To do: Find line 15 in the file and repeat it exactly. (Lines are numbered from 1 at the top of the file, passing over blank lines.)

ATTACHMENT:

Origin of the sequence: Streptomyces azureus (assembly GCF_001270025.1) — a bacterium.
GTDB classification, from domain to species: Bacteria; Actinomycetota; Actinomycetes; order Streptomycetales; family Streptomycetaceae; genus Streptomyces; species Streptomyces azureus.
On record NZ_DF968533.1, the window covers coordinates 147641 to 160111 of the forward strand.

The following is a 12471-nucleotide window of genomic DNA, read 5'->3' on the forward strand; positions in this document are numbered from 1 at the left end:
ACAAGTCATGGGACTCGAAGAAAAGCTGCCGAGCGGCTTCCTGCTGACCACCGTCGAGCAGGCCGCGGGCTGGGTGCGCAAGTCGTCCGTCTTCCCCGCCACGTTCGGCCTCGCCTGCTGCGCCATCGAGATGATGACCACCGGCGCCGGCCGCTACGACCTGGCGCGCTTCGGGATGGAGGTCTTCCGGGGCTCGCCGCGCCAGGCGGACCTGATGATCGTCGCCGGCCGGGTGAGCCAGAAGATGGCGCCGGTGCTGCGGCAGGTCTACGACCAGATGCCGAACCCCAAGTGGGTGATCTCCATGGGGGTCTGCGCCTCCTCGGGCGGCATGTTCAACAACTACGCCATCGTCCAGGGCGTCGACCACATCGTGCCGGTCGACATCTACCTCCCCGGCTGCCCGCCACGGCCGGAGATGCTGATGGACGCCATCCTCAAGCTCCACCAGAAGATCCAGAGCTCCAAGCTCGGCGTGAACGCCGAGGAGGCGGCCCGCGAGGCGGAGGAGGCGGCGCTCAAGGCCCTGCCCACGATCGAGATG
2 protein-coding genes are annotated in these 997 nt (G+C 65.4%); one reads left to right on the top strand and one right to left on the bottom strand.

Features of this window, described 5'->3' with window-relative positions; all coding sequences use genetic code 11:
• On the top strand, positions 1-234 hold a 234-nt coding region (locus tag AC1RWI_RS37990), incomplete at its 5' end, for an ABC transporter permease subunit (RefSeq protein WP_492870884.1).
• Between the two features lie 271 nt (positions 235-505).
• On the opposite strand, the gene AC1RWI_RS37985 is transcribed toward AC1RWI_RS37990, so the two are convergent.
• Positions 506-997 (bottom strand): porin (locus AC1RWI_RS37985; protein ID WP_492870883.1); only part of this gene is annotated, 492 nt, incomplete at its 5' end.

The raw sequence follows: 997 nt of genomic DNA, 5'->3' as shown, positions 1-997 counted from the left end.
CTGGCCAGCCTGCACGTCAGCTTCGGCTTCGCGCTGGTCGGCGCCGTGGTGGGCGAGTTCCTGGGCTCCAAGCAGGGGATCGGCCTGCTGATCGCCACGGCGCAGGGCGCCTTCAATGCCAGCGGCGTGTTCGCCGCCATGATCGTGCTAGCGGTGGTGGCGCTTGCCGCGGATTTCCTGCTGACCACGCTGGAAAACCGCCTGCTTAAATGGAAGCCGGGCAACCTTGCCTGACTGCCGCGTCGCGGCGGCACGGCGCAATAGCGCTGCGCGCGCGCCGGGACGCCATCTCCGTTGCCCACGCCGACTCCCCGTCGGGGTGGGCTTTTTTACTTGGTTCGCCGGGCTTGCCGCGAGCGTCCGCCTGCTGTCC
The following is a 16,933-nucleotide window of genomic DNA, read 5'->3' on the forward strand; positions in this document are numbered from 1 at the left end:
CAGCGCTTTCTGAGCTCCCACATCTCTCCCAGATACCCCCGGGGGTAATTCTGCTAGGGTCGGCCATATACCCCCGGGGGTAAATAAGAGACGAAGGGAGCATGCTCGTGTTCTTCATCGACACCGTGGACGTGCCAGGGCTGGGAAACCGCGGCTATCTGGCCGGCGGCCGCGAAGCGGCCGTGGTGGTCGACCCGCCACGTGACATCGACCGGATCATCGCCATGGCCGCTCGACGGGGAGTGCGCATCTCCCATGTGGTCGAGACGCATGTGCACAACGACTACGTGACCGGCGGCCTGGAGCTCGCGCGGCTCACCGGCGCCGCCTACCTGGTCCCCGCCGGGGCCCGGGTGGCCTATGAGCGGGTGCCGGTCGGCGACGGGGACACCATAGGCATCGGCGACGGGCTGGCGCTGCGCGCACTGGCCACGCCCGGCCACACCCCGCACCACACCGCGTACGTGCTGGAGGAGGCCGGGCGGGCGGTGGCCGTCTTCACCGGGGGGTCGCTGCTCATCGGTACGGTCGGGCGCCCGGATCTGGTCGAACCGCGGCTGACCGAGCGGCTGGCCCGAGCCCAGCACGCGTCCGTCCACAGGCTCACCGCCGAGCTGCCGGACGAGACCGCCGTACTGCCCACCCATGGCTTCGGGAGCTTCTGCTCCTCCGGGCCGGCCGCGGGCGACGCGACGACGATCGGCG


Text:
CAGCGCTTTCTGAGCTCCCACATCTCTCCCAGATACCCCCGGGGGTAATTCTGCTAGGGTCGGCCATATACCCCCGGGGGTAAATAAGAGACGAAGGGAGCATGCTCGTGTTCTTCATCGACACCGTGGACGTGCCAGGGCTGGGAAACCGCGGCTATCTGGCCGGCGGCCGCGAAGCGGCCGTGGTGGTCGACCCGCCACGTGACATCGACCGGATCATCGCCATGGCCGCTCGACGGGGAGTGCGCATCTCCCATGTGGTCGAGACGCATGTGCACAACGACTACGTGACCGGCGGCCTGGAGCTCGCGCGGCTCACCGGCGCCGCCTACCTGGTCCCCGCCGGGGCCCGGGTGGCCTATGAGCGGGTGCCGGTCGGCGACGGGGACACCATAGGCATCGGCGACGGGCTGGCGCTGCGCGCACTGGCCACGCCCGGCCACACCCCGCACCACACCGCGTACGTGCTGGAGGAGGCCGGGCGGGCGGTGGCCGTCTTCACCGGGGGGTCGCTGCTCATCGGTACGGTCGGGCGCCCGGATCTGGTCGAACCGCGGCTGACCGAGCGGCTGGCCCGAGCCCAGCACGCGTCCGTCCACAGGCTCACCGCCGAGCTGCCGGACGAGACCGCCGTACTGCCCACCCATGGCTTCGGGAGCTTCTGCTCCTCCGGGCCGGCCGCGGGCGACGCGACGACGATCGGCG